Sickle cell Disease in any child or adult puts pressure on the person or parents financially and socially, it impacts productivity because if it’s not well managed, a lot of time is spent in the hospital. So check your sickling genotype today.

2. RHESUS FACTOR

Secondly, it is important to know one’s rhesus factor, as well as Blood type. It is the negative or Positive attached to your blood type when you check at the lab. Eg O+ ,A+, AB- etc

Your rhesus factor is fixed by your genes. If you’re rhesus positive (RhD positive), it means that a protein (D antigen) is found on the surface of your red blood cells. If you do not have the D antigen, you will be rhesus negative (RhD negative). Most people are rhesus positive.

It becomes very significant when the woman is rhesus negative and the man is rhesus positive. This can lead to Rhesus incompatibility. Rhesus disease is a condition where antibodies in a Rhesus negative pregnant woman’s blood destroy her Rhesus positive baby’s blood cells. It’s also known as haemolytic disease of the foetus and newborn (HDFN) which can even kill the baby in the womb.

Rhesus disease doesn’t harm the mother, but it can cause the baby to become anaemic and develop jaundice or even cause recurrent spontaneous miscarriages.

So when someone gets pregnant and loses her pregnancy every time, then it may not be the work of the hometown witches but maybe because She is Rhesus Negative and the Guy is Positive.

This is not all gloomy though because medically, there are ways of medically managing such a situation so one needs to talk to the doctor the woman finds she is Rhesus negative.

3. HEPATITIS B

I don’t need to overly talk about this because the information is all over. If you have tested Negative, Please ensure that you vaccinate.

Hepatitis B is an infectious hepatitis caused by the hepatitis B virus (HBV). This infection has two possible phases; 1) acute and 2) chronic.

  1. Acute hepatitis B refers to newly acquired infections. Affected individuals notice symptoms approximately 1 to 4 months after exposure to the virus. In most people with acute hepatitis, symptoms resolve over weeks to months and they are cured of the infection. However, a small number of people develop a very severe, life-threatening form of acute hepatitis called fulminant hepatitis.
  2. Chronic hepatitis B is an infection with HBV that lasts longer than 6 months. Once the infection becomes chronic, it may never go away completely.

People who are at an increased risk of being infected with the hepatitis B virus include the following:

  • Men or women who have multiple sex partners, especially if they don’t use a condom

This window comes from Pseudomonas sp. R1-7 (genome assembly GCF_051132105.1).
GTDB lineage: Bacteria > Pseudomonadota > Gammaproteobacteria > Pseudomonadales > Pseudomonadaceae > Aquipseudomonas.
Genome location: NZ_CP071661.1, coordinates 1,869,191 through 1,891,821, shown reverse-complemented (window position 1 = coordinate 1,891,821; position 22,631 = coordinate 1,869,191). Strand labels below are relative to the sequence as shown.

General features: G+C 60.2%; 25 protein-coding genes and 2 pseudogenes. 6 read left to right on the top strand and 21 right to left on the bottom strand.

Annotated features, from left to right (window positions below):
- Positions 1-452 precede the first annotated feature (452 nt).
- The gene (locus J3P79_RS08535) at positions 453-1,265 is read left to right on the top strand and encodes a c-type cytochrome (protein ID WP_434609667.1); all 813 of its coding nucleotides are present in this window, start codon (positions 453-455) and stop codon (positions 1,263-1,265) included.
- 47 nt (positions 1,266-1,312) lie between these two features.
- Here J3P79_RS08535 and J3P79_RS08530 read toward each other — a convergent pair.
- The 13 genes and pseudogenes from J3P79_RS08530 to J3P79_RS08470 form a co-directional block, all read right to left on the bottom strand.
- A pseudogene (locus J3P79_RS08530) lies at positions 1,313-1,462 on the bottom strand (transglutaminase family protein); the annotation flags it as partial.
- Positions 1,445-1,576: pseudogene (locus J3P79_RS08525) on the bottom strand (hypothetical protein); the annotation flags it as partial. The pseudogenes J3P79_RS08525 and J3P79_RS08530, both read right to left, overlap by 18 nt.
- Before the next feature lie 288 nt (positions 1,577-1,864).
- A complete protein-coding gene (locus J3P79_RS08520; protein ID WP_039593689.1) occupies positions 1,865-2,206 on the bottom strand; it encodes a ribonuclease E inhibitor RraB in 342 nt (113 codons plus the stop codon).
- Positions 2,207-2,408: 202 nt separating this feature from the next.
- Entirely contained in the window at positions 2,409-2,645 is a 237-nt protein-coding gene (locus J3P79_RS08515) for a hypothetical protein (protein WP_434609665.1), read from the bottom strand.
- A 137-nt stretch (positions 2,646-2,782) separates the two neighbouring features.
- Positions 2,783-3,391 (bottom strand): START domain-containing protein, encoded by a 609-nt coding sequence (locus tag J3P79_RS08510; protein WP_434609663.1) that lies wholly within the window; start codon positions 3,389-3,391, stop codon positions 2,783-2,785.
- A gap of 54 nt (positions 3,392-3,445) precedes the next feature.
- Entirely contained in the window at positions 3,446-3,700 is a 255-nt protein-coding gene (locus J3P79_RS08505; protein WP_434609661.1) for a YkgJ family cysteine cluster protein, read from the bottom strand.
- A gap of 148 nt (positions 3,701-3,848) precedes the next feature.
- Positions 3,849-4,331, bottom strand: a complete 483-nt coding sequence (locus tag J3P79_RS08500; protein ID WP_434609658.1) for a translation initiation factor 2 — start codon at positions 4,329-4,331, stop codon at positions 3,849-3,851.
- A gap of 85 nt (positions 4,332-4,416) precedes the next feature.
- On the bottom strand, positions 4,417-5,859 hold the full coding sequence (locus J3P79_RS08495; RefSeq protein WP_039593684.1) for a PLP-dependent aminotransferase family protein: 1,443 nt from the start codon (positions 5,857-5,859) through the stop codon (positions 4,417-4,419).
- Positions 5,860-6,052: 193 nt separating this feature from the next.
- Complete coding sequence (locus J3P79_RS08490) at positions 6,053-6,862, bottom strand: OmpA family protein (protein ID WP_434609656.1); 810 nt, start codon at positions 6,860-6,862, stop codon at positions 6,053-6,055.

• Men who have sex with men
  • Men or women who have sex with a person infected with hepatitis B virus
  • People with other sexually transmitted diseases
  • People with HIV or hepatitis C
  • People who inject drugs with shared needles
  • People who receive organ transplants or transfusions of blood or blood products (exceedingly rare these days)
  • People who undergo dialysis for kidney disease
  • Institutionalized mentally handicapped people and their attendants, caregivers, and family members
  • Health care workers who are stuck with needles or other sharp instruments contaminated with infected blood
  • Infants born to infected mothers
  • People born outside the United States in areas where hepatitis B is common
  • People who travel to areas of the world where hepatitis B is common
  • In some cases, the source of transmission is never known.

4. G6PD

Glucose-6-phosphate dehydrogenase (G6PD) deficiency is an inherited condition in which people don’t produce enough of the G6PD enzyme which is involved in preventing red blood cells from bursting (aka hemolysis) when exposed to certain substances in the blood.

This hemolysis leads to anemia, jaundice (yellowing of the skin), rapid heart rate, and shortness of breath. I have written more to explain this topic here and you can find 7 things to avoid here if you are G6PD Deficient.

These are just a few of the important things to Check before you get married. There are others, however, so make sure you talk to your doctor so that you don’t end up regretting that you even got married.

Happy and healthy marriage life to you from MaPomDen.com[My Health, My Wealth] and Staff!

By Dr Frank Dartey Amankonah (Medical Doctor)